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Smart City Networks releases findings of telecommunications and technology survey

November 3  |  meeting and event industry news  |   Andrew Maxwell

The technology needs of the events industry continue to change rapidly as more tablets, smart phones and wireless devices come on the market; thus, Smart City Networks conducted a comprehensive survey to study the latest technology and telecommunications issues affecting convention centers nationwide.

Survey shows need for more education in events industry about technology capabilities

The survey focused on four primary issues:

  • Perceptions of “good” technology in the convention center market,
  • Understanding of Wi-Fi, free or not, by all parties,
  • Customer frustrations with technology,
  • Beyond the technology of today, including the development of 4G, digital signage and a connected campus.

Overall, the survey found that providing more information to the events industry, including show managers, exhibitors and attendees, about technology capabilities and costs is critically needed.



Specifically, over 70 percent of convention center managers recommend that show managers be better informed about the need for constant investment in infrastructure, the cost to deliver wireless services and the capabilities of wireless networks.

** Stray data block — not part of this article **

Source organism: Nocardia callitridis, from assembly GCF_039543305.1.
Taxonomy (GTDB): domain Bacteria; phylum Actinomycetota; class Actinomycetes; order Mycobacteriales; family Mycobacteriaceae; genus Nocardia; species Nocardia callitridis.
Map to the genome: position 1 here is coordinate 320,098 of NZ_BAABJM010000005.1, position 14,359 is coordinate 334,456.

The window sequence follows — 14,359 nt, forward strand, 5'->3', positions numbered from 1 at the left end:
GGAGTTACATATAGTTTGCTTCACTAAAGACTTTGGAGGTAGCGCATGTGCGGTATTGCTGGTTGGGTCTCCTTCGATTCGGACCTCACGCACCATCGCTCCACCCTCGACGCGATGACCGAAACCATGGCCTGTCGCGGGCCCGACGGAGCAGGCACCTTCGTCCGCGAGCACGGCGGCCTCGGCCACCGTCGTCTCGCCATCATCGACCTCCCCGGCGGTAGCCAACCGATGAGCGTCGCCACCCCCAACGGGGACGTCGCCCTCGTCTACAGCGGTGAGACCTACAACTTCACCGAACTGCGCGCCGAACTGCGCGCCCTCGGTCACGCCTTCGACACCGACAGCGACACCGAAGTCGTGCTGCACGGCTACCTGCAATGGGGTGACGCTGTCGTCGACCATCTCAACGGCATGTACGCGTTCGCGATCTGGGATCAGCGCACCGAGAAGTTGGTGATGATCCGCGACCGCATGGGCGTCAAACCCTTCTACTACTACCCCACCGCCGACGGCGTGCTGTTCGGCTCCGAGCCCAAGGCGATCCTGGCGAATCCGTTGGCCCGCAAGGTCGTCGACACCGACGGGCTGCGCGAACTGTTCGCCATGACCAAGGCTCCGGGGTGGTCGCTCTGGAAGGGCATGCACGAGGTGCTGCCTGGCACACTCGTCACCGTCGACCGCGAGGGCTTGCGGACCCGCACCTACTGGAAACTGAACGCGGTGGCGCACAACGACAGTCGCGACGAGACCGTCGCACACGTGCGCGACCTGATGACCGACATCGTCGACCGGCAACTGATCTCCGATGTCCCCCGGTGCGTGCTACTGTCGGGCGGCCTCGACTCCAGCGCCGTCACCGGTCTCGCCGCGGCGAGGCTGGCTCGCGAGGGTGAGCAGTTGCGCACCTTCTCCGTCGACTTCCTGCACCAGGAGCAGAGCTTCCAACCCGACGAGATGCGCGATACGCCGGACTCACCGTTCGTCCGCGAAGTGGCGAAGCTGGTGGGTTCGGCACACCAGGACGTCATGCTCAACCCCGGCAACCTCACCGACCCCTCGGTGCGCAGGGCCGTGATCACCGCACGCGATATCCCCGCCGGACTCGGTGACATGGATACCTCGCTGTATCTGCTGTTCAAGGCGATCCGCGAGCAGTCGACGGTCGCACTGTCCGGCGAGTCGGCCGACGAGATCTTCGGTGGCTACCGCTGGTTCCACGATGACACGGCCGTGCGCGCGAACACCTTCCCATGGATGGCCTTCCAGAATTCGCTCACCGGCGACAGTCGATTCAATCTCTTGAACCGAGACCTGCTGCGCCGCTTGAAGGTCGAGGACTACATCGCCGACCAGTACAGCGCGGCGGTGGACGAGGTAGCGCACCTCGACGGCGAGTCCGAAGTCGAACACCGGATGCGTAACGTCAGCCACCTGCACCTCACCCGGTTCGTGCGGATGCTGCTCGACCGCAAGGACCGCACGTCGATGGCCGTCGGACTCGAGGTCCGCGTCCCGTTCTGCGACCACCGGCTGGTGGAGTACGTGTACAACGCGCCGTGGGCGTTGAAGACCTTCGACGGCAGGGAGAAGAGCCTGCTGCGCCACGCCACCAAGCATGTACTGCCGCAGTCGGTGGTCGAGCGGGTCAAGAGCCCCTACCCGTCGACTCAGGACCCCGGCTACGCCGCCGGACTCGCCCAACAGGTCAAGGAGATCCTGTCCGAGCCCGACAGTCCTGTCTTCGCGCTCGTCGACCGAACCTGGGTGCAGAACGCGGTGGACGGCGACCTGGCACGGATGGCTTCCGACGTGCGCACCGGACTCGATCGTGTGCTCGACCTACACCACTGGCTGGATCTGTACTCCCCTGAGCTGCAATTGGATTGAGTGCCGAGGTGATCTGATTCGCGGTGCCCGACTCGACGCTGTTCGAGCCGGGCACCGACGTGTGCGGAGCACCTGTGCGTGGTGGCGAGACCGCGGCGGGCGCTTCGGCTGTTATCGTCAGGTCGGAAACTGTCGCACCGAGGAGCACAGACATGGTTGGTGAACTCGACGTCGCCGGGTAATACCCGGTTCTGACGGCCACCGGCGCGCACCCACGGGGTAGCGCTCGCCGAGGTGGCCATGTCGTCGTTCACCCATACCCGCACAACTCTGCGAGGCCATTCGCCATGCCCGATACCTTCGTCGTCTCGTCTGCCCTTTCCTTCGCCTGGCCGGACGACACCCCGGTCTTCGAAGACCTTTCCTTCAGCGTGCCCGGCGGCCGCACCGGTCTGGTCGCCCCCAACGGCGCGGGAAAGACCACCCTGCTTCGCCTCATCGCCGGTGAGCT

And 64 percent of venue managers and CVB stakeholders feel that event managers need more realistic expectations about the pricing and type of telecommunications and technology services offered at convention centers – a finding which again supports the need for more education about connectivity options, capabilities and costs.

“It’s not surprising that with free Wi-Fi at your neighborhood Starbucks or McDonalds, that many event managers, exhibitors and attendees do not understand what it takes to provide quality Internet service for thousands of people at once, in one location,” said Mark Haley, president of Smart City Networks. “This survey helps us to understand the needs of the facilities we serve, especially with regard to educating the events industry on technology capabilities, and how to move forward.”